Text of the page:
North Jefferson News, Gardendale, AL

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October 3, 2008

Mt. Olive Judgement House sees popularity increase

By Melanie Patterson

The North Jefferson News

A church in Mt. Olive will have close to 5,000 visitors in October, if the trend continues.

The visitors come from as far as Decatur and Selma to see the Judgement House, staged annually at First Baptist Church of Mt. Olive.

Norma Huguley, volunteer director of Mt. Olive’s Judgement House for the ninth consecutive year, said the church sent invitations to 5,000 churches this year to attend the event.

Judgement House is a drama that churches perform with the purpose of making people look closely at their own lives and consider what happens after death.

Most of them have intense Hell and Heaven scenes, and of course, judgement scenes.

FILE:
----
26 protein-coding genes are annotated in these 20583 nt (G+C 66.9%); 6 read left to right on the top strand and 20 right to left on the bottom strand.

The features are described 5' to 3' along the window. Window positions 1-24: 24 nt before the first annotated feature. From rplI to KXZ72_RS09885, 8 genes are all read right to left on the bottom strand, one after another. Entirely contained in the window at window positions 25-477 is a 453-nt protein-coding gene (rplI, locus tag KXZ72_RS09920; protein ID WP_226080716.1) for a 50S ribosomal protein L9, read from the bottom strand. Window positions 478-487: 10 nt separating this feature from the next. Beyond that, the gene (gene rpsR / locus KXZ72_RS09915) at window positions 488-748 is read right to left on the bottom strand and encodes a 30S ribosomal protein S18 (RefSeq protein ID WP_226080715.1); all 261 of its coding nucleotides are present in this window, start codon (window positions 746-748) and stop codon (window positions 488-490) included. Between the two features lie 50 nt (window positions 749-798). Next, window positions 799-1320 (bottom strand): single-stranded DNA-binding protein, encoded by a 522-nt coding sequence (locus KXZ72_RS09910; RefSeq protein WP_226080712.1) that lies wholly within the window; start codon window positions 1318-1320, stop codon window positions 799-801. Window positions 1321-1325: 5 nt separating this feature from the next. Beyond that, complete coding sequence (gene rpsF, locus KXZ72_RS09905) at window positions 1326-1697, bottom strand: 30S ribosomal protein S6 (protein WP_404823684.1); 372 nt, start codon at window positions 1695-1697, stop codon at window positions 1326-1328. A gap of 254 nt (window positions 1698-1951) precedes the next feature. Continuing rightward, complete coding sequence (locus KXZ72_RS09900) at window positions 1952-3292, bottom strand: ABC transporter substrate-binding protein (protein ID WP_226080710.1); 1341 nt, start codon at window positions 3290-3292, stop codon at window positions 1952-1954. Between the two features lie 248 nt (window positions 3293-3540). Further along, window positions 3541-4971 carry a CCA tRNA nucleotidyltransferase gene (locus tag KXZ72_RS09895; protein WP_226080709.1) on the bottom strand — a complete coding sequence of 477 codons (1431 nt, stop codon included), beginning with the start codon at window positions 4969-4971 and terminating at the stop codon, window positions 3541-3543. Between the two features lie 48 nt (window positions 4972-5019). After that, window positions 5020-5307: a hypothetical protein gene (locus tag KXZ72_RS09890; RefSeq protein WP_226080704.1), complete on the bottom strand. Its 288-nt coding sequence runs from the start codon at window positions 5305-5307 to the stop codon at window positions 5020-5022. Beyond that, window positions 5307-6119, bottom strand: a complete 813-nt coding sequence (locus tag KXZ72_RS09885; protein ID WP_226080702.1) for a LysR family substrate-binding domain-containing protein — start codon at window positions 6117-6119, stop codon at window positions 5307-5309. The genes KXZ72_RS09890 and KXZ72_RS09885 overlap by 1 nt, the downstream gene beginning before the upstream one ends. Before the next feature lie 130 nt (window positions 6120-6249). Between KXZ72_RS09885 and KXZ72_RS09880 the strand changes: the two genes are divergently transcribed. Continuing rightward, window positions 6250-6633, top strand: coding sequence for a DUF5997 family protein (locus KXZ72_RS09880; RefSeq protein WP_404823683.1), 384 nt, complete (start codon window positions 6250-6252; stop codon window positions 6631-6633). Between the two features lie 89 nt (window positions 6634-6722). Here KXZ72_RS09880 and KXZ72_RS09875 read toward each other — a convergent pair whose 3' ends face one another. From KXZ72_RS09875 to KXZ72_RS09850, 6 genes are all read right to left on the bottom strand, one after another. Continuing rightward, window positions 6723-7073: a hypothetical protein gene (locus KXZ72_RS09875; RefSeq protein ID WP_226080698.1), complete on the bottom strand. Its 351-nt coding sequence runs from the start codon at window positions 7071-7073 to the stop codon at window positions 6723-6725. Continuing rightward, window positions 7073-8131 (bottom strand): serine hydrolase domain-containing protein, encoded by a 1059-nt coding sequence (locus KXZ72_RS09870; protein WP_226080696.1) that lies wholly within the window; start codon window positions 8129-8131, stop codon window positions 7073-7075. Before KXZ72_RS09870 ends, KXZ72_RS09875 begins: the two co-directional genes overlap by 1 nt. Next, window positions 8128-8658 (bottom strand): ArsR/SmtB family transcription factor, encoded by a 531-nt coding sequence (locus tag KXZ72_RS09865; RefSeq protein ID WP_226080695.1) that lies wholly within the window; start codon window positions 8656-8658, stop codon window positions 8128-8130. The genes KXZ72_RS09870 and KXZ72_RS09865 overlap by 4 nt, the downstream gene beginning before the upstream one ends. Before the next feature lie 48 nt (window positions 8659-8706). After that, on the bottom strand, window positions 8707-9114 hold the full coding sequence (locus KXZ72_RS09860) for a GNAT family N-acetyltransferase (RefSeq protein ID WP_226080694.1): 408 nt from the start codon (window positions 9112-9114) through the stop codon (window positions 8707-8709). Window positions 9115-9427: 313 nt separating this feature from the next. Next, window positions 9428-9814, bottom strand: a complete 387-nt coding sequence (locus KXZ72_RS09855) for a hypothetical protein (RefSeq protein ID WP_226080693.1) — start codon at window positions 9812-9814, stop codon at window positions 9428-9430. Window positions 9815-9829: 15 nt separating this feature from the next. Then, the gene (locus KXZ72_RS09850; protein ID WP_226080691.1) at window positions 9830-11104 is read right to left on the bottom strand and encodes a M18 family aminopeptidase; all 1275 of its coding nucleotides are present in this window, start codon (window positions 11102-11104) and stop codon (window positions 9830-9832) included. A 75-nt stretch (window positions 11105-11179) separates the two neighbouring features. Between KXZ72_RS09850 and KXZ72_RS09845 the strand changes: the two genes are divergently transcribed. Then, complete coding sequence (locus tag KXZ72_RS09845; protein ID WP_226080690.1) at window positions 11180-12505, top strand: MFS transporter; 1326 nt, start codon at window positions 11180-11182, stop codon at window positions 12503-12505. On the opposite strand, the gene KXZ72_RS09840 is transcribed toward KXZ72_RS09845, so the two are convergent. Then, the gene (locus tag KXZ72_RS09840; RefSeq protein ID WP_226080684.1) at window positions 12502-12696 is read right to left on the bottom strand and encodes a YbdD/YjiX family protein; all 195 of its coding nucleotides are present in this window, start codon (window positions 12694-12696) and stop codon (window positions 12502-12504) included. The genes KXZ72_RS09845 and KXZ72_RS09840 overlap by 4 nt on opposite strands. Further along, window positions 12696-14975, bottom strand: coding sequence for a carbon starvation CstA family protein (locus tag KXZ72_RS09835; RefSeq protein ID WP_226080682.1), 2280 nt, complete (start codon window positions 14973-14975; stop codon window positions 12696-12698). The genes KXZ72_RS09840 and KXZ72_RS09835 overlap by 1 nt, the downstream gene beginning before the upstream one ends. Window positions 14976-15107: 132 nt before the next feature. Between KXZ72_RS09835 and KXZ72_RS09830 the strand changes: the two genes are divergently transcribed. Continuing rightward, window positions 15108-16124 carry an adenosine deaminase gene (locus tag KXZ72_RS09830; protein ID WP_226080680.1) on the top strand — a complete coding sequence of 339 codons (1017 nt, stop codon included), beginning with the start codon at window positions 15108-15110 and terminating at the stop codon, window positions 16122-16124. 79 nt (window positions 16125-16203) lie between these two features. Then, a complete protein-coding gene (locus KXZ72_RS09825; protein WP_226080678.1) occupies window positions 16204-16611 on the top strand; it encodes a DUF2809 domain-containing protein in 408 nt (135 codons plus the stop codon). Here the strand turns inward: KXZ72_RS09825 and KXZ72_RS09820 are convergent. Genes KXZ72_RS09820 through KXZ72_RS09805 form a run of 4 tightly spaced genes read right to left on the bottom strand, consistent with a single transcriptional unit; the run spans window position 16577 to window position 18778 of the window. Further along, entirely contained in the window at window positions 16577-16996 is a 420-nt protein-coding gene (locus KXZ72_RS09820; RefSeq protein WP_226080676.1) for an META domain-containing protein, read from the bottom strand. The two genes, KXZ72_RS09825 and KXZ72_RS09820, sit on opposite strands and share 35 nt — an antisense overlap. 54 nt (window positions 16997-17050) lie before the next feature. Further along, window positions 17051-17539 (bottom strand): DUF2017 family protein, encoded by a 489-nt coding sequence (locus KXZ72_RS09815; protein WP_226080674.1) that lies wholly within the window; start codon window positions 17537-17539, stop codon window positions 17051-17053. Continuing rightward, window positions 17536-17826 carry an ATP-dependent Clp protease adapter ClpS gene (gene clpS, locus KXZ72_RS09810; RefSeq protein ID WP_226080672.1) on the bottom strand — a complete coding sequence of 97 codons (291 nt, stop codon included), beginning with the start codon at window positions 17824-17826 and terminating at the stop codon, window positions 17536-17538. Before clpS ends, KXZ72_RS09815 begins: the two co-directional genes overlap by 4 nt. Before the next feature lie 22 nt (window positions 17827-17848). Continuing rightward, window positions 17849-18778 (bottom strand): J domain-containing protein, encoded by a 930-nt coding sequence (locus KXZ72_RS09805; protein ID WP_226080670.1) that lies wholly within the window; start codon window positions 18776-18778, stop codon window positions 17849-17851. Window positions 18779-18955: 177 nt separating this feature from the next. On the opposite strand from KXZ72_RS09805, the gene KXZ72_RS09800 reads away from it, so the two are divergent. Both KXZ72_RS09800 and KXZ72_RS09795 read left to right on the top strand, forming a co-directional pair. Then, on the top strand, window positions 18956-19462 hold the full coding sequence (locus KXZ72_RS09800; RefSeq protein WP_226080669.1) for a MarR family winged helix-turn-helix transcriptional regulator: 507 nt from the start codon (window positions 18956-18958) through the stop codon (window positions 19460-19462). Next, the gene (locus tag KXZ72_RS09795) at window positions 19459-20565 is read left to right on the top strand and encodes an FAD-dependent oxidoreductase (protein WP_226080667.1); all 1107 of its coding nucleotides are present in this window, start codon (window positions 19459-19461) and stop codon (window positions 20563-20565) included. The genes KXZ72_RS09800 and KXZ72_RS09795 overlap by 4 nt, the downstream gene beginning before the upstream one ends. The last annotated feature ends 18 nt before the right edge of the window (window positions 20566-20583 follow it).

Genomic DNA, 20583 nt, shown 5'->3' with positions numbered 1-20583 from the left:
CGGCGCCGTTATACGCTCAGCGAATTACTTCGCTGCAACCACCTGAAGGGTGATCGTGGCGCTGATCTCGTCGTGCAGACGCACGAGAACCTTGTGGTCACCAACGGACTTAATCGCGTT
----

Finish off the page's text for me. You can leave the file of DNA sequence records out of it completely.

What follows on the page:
Mt. Olive’s production requires roughly 350 volunteers every year, which is a majority of the church’s 500-550 weekly attendees.

Huguley noted that some of Judgement House’s volunteers are from other churches and even other cities.

Not all of the volunteers are actors. Some volunteers cook for the actors and workers during practice, while others build sets or do other jobs.

Huguley said there are about 20 ministry teams centered just around Judgement House, for “everything from parking to prayer.”

In addition, the church’s classrooms, fellowship hall and other rooms are disrupted for several months every year for Judgement House.

“We literally tear down and rebuild a large portion of our educational space,” said First Baptist Church of Mt. Olive pastor Doug Moore.

But he said the tremendous undertaking is worth it.

Last year, 4,954 people attended the event, with 266 people becoming Christians.

The first year, in 1999, 3,000 people attended and 134 people became Christians.

The totals from 1999 to 2007 include 34,362 visitors to Judgement House with 1,784 people becoming Christians.

Moore said the event benefits not only visitors, but his church as well.

“Our people pull together with a common goal,” Moore said. “Relationships are built between people in a church our size that never would have been built.”

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